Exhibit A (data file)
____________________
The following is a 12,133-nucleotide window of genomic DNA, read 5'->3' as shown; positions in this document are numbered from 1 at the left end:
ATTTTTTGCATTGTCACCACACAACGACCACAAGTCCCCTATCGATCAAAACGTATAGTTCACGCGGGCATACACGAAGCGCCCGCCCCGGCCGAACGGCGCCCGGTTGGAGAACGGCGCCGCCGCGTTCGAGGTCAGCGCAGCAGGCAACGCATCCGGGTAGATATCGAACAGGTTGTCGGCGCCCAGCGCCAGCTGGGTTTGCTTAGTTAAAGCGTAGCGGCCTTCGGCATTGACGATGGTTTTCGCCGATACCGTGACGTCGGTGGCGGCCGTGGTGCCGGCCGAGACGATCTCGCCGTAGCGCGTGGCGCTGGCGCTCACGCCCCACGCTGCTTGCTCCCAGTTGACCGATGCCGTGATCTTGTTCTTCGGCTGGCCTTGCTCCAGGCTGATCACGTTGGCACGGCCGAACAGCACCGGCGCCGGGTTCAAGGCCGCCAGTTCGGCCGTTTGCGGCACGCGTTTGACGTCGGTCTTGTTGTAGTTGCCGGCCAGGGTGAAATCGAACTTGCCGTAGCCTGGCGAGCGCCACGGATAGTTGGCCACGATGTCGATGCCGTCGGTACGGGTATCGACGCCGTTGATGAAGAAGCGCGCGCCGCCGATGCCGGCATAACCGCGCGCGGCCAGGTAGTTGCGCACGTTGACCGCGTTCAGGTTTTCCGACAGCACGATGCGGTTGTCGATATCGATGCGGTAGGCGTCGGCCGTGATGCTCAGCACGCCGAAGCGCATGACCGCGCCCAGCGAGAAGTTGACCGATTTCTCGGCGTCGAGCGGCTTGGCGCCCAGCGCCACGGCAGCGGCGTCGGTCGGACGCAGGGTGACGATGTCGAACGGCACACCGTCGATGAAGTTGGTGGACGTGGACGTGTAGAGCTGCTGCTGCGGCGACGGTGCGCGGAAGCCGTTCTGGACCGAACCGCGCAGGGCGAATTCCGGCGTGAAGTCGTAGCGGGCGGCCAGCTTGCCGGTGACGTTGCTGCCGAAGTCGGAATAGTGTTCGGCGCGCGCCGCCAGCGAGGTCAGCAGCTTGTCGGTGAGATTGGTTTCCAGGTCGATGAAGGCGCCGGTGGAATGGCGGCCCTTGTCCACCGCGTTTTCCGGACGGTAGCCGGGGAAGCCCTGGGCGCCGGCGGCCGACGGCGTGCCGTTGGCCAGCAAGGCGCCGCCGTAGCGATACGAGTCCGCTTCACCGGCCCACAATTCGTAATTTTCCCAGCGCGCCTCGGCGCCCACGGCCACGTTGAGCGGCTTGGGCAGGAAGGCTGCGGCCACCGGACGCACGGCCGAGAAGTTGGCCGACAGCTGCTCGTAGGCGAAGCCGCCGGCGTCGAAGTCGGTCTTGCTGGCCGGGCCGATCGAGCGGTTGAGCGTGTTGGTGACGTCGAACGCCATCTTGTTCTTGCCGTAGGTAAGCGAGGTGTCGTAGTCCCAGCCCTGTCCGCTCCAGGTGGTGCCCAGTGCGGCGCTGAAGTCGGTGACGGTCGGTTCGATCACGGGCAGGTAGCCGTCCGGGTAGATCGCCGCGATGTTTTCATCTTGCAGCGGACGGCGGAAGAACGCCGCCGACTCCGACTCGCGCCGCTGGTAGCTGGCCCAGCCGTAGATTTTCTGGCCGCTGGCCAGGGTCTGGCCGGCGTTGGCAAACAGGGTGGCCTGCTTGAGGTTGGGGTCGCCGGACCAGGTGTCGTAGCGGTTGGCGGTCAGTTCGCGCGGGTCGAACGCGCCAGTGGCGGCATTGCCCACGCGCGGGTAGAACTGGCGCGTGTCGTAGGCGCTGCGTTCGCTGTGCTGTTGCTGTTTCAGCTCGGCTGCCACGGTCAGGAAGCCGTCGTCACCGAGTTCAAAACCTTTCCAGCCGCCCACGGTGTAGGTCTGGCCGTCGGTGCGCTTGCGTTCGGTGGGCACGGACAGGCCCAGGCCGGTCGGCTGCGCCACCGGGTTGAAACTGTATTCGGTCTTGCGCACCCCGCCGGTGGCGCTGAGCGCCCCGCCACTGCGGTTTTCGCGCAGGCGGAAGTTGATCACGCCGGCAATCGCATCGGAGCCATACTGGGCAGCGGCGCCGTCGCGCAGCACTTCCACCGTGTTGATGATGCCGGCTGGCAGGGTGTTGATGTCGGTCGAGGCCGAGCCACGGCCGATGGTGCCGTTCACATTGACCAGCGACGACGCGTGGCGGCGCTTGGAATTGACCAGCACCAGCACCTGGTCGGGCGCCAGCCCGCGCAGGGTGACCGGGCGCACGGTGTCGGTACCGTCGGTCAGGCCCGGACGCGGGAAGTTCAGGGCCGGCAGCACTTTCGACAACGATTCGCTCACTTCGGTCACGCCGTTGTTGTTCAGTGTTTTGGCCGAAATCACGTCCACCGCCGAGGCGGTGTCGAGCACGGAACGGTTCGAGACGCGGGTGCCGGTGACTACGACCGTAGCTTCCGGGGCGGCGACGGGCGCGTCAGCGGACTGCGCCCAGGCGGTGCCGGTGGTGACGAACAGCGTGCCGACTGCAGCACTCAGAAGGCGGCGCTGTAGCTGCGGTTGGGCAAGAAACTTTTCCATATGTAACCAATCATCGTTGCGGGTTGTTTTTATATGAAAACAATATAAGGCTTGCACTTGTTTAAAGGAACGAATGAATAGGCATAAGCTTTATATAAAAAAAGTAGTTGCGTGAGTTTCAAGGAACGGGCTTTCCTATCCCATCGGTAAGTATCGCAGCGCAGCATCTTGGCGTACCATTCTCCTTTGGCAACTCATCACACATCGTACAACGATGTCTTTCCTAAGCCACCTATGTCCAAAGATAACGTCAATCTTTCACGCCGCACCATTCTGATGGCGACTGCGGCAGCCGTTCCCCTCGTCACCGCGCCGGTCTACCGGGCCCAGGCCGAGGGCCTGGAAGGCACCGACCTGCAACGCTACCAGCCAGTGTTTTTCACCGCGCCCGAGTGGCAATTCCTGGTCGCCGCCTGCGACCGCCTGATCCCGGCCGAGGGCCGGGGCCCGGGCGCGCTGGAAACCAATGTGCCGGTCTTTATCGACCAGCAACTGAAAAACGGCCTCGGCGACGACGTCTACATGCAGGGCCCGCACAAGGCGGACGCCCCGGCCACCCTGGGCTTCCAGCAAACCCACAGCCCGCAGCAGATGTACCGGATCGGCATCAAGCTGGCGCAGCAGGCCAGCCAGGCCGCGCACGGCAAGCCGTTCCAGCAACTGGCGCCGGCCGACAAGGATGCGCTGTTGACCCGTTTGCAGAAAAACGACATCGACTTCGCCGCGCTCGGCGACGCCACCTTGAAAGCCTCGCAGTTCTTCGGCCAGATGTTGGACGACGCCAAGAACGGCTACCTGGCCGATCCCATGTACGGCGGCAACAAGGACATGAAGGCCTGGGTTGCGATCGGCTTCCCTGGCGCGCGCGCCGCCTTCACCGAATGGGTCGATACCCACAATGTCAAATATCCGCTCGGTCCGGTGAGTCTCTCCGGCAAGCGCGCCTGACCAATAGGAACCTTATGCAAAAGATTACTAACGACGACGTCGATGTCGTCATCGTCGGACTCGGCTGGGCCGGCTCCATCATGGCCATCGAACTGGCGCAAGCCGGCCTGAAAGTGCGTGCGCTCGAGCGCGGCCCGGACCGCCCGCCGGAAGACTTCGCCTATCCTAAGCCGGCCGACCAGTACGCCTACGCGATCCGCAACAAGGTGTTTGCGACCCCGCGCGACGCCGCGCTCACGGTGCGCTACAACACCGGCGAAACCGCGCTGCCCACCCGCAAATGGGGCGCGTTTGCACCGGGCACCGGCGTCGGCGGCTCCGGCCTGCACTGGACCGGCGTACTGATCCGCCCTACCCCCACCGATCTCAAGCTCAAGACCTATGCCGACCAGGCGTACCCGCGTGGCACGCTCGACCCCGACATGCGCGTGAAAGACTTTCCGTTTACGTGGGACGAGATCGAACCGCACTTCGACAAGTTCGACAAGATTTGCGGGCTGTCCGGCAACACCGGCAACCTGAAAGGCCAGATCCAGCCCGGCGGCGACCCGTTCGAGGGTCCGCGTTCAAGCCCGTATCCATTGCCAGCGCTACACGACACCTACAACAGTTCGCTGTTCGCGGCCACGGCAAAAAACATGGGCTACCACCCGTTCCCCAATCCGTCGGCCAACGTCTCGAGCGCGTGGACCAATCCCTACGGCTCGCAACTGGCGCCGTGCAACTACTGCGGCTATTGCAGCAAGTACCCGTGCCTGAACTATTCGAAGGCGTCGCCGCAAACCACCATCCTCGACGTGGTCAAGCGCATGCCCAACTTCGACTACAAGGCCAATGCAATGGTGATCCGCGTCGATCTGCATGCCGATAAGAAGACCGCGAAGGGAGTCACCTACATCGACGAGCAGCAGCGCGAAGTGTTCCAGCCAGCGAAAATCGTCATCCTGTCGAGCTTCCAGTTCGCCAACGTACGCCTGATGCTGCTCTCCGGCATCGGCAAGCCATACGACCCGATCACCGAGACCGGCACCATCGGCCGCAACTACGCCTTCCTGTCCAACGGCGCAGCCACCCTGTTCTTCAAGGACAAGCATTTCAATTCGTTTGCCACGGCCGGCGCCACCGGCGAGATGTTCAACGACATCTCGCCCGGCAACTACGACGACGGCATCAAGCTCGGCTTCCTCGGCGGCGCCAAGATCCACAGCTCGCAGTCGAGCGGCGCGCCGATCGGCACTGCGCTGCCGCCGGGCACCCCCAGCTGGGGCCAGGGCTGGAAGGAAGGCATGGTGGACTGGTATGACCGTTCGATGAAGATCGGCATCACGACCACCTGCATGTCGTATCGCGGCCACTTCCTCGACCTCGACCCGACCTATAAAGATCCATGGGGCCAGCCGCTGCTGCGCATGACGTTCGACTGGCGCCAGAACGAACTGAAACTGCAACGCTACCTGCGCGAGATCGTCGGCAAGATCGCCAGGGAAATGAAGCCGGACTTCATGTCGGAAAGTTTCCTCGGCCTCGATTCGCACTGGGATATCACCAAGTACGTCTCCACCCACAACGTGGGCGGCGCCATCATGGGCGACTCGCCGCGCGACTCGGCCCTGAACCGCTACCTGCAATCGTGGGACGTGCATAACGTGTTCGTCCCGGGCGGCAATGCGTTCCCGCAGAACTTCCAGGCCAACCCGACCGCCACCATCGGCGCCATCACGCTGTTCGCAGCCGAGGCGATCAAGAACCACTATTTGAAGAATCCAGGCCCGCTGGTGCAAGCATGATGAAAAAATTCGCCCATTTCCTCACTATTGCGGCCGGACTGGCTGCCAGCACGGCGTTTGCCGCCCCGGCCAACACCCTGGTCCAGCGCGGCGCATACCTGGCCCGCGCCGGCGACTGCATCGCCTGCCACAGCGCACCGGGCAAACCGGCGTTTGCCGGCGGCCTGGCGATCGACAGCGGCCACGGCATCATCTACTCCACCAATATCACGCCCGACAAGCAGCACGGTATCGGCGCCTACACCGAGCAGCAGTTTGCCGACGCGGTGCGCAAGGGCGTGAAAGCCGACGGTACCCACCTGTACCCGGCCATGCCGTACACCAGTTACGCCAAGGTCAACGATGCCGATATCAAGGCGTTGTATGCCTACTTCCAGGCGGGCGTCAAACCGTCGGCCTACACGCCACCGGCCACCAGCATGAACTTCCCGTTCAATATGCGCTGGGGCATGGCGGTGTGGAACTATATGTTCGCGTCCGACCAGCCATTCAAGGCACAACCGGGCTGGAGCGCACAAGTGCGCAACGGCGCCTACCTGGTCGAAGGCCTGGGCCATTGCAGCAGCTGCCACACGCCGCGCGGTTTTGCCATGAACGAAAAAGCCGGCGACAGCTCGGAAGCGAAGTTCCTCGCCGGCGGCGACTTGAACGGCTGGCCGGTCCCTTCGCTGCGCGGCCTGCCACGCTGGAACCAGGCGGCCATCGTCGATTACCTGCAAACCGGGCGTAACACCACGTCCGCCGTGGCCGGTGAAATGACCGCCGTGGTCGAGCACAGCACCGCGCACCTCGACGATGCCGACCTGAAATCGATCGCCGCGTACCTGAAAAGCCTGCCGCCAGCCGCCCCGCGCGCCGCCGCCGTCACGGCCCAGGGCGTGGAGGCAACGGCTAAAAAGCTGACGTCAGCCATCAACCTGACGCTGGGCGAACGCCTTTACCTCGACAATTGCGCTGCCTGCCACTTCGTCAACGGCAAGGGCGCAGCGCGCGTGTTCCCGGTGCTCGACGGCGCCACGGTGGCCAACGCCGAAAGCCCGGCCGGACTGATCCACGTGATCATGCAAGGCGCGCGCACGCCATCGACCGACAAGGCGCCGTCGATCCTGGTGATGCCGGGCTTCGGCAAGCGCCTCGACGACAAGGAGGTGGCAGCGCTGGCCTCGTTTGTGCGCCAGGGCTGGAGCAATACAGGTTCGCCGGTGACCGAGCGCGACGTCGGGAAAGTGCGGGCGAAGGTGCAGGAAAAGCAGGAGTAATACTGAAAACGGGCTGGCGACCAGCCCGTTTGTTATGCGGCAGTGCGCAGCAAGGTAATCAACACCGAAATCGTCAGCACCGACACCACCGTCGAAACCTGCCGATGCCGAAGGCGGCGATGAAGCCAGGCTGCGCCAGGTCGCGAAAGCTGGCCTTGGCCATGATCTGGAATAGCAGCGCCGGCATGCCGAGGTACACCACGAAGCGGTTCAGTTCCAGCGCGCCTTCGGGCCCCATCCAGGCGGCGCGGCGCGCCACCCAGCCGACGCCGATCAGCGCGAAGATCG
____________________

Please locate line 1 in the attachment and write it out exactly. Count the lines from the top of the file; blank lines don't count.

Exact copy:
The following is a 12,133-nucleotide window of genomic DNA, read 5'->3' as shown; positions in this document are numbered from 1 at the left end: